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Tax season begins


MADISON, Wis. (WSAU) -- It is time to start thinking about filing your taxes. The Wisconsin Department of Revenue is officially launching the individual income tax season. State Revenue Secretary Richard Chandler says it's time to gather up your documents. 

"In addition to the w2 wages statements and the 1099 forms, people will also want their property tax receipts and the checks they written for property taxes."

Chandler says major purchases or sales need to be recorded. "If people have bought a home or engaged in a transaction like that, they should keep records related to the home price or the home sales, that kind of thing."

If you want a fast way to speed up your refund, Chandler says E-Filing your taxes is the way to go. “We strongly recommend e-filing. Over 80 percent of Wisconsin taxpayers E-Filed last year, and it's secure, it's confidential, it's convenient. The program does the math for you once you fill in the information."

Tax laws change every year, and there are new rules that may affect your taxes, and new breaks that might give you more of your money back. Chandler says programs are available to help the elderly and those in need to get free tax help. "Both programs involve volunteers who will help low to moderate income taxpayers, seniors, veterans, people with disabilities, prepare their tax returns for free."

There are several new tax breaks this year, from increased tuition credits and new agriculture and manufacturing credits to a 100% subtraction of health insurance costs when your employer pays a portion of your health care.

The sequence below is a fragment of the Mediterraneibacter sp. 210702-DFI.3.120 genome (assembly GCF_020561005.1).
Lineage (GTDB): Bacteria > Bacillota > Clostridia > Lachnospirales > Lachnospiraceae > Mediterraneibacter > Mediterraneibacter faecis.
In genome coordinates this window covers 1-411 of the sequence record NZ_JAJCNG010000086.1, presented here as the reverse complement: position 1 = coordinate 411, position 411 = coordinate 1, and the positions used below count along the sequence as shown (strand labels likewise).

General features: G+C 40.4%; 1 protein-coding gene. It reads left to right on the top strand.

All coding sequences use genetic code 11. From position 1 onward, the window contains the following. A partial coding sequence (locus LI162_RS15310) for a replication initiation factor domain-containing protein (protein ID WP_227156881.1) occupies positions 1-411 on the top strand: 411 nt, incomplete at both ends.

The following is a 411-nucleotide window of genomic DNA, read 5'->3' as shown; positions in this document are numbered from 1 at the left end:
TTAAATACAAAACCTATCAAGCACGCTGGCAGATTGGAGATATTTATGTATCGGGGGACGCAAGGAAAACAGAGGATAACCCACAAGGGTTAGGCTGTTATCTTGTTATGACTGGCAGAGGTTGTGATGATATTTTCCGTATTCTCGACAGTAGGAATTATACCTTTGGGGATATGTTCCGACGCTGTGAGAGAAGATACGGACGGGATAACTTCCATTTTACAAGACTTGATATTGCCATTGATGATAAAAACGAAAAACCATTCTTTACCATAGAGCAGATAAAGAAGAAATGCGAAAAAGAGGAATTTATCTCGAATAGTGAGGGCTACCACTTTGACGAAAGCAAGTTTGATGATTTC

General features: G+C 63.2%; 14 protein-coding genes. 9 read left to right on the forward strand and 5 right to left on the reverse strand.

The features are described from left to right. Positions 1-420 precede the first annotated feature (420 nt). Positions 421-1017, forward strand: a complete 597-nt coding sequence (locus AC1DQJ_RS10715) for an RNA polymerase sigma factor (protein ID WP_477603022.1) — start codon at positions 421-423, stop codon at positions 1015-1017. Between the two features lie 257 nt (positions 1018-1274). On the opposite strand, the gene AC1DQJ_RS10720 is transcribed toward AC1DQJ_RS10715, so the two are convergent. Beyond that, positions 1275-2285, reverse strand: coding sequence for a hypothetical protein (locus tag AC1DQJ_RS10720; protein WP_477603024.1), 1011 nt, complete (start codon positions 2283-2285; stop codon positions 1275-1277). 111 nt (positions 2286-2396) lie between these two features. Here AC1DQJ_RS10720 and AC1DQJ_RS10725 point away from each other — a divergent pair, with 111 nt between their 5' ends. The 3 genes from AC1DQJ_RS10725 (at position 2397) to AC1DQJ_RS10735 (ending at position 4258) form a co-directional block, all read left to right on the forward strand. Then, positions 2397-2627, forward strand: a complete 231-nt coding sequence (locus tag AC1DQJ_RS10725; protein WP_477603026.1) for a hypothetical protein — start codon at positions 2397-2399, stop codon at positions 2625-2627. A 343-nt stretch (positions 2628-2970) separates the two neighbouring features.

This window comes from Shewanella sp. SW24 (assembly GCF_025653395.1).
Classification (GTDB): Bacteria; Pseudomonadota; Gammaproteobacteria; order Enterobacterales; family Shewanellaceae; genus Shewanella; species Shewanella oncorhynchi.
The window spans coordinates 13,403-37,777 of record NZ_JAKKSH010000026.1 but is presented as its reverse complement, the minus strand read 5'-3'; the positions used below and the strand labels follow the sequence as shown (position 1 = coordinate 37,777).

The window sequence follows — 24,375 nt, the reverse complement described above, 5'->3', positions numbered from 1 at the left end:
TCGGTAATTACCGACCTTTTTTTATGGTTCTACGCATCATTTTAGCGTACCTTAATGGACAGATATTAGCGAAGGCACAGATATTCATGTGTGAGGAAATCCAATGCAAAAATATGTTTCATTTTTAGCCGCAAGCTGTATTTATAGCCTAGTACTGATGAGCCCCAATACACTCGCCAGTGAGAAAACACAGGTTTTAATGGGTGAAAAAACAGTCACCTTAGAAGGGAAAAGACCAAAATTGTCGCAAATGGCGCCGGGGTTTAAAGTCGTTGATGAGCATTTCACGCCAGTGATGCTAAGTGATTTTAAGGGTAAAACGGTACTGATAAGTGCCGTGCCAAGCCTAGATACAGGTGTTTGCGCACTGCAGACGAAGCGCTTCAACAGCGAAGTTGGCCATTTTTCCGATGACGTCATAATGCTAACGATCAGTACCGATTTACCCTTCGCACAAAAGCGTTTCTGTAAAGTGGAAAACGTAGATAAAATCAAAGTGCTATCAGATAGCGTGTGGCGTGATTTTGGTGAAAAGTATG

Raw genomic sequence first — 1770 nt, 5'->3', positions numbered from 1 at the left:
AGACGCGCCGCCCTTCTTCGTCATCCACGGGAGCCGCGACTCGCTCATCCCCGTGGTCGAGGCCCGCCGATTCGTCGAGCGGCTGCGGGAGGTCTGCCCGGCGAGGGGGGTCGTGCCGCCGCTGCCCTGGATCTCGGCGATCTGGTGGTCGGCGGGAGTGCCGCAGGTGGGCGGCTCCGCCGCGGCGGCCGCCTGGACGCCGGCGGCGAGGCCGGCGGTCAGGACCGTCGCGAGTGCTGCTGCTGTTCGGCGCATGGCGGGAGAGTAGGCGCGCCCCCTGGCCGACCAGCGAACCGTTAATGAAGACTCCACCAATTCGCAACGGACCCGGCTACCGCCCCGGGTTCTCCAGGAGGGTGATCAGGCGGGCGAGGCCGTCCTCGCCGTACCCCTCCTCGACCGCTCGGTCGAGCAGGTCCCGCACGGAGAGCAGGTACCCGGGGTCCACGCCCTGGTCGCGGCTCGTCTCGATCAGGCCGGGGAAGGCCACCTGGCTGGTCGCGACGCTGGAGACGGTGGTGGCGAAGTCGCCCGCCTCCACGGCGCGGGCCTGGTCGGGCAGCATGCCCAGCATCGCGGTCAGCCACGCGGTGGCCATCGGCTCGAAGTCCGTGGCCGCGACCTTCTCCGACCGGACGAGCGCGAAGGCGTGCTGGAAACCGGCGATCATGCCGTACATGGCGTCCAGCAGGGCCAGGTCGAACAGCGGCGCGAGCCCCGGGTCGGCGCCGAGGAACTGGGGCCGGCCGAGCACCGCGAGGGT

One thing about taxes has not changed. You must file your taxes by the April 15 deadline.

What's New This Tax Season:

Here are some of the tax law changes that may impact your 2013 income tax return:·

Income tax rate reduction: Because of tax rate reductions in the last budget, taxpayers may see a bigger tax refund this year. Taxes were cut by $650 million and rates were reduced across the board with brackets being simplified from five to four.·

Medical care insurance subtraction: Increases subtraction from 45% to 100% of the amount paid by persons who are employees where the employer pays a portion of the cost of the insurance·

Child and dependent care expenses: You can now subtract $2,250 for one child (or $4,500 for more than one child) for child and dependent care expenses for qualifying children·

Tuition expenses: The amount you can claim for tuition and mandatory student fees for you, your spouse (if married and filing a joint return), and your dependent children has increased to $6,943. The phase-out amounts are adjusted for inflation beginning in 2013. The subtraction is phased-out for persons with federal adjusted gross income between $50,850 and $61,020 if single or head of household; $81,350 and $101,690 if married filing a joint return; between $40,680 and $50,850 if married filing a separate return.·

Research expense and research facilities credits: Now available to an individual, a partner of a partnership, a shareholder of a tax-option "S" corporation, and a member of a limited liability company·

Manufacturing and agriculture credit: This is the first year this credit is available and it can be claimed by individuals, corporations, and other business entities that have qualified production activities income in Wisconsin. For 2013 returns filed in 2014, the amount of the tax credit is 1.875% of the eligible qualified production income.·

Combat zone related death: A subtraction is allowed for the income of a member of the U.S. armed forces who died as a result of injuries received in a combat zone. The subtraction also applies for the year prior to the year of death if a Wisconsin income tax return had not been filed for that year.·

New Schedule S: Schedule S is to be completed by same-sex couples who file a joint federal return·

New Schedule M: Schedule M, Form 1NPR-Additions to and Subtractions from Income, must be attached to Form 1NPR when reporting any of the various additions to and subtractions from income